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Year 5 Botany - The Study of Plants


This unit helps you to recap and pull together everything that you have learned about plants so far.

Activity 1

Keeping a Plant Journal

Ask your parent or teacher if you can download Planet Net to a mobile device. This is a citizen science project where you can use your mobile device to take a photo of a plant. The app will then identify the plant for you and scientists all over the world will use the data to improve our knowledge of the natural world.

Try and photograph as many plants as you can this week. Make a note of each plant name and where you found it. You may keep a record as a list, you may choose to sketch each plant or add a label to photographs of the plant

Look at how these sunflowers move!

Most of the plants that you record will have roots, stems and leaves.

Watch this Homeschool Pop video to recap the main parts of a plant and their functions.

Complete the worksheet below.

Download PDF • 488KB

Choose at least three of the plants you found and draw a sketch on one of the journaling pages. Then label the stem and leaves for each plant. Try adding some roots below ground level and any interesting information you find out about the plants.

Download PDF • 504KB

You will probably have noticed that the stems of plants do not all look the same. Some are soft and green while others are hard and woody. Read pages 18-21 of The First Book of Plants.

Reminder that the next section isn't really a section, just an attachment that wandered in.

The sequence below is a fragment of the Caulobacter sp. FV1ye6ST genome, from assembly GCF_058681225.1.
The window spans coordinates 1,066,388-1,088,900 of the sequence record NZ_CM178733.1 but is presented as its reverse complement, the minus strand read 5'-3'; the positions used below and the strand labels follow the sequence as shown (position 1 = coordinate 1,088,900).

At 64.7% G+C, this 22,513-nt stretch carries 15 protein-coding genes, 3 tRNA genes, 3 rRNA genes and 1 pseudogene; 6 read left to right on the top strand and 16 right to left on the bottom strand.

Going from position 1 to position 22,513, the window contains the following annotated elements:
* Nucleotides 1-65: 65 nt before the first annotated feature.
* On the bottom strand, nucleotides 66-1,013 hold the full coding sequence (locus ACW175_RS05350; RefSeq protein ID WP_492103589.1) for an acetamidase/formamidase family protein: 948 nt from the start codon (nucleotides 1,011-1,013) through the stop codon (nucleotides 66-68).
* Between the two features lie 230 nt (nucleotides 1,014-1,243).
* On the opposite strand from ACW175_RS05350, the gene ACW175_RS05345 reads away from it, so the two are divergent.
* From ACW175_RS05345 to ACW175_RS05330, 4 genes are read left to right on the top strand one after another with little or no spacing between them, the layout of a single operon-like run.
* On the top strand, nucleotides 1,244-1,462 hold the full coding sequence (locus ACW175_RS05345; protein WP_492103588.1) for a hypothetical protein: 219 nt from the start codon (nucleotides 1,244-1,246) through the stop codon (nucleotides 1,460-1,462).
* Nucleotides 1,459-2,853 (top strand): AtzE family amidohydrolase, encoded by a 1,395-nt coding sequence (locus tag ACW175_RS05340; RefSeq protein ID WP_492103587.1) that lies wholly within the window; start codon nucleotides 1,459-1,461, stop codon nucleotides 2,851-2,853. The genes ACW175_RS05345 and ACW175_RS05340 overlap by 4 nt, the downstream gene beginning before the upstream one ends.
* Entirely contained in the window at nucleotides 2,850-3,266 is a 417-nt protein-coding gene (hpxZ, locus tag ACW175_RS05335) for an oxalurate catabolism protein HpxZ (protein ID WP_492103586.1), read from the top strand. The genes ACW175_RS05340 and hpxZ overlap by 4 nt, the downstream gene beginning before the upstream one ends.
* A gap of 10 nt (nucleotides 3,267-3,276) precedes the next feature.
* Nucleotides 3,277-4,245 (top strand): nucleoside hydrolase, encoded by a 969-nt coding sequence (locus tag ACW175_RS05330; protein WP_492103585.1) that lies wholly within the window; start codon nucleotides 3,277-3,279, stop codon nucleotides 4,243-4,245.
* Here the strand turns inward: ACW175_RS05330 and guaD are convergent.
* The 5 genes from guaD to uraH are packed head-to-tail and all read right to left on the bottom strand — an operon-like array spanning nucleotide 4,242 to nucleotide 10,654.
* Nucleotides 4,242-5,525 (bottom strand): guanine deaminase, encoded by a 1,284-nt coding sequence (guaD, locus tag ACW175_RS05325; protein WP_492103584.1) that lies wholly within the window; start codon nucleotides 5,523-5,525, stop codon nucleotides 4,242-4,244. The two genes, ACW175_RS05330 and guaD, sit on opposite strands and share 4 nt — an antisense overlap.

Go back to your plants and see if you can label them herbaceous (soft and green) or woody.

Activity 2

Little Factories

One amazing fact about plants is that they make their own food. Today we are going to look at how they do this. The process plants use to make food is called photosynthesis. Photo means light and synthesis means putting together, so photosynthesis means putting together with light.

The cells of leaves and some other green parts of plants contain a molecule known as chlorophyll.

Chlorophyll is used by plants to trap energy from sunlight which is then used to combine water and carbon dioxide creating sugars that the plant uses for food and oxygen as a waste product. The extra sugar produced by the plant is stored in its’ roots, stems, leaves, flowers and fruits.

Read pg 9-12 of The First Book of Plants

So the process of photosynthesis can be broken down into three main points that you need to remember.

  1. Plants containing chlorophyll use the energy from the sun to combine water and carbon dioxide to create sugar and oxygen.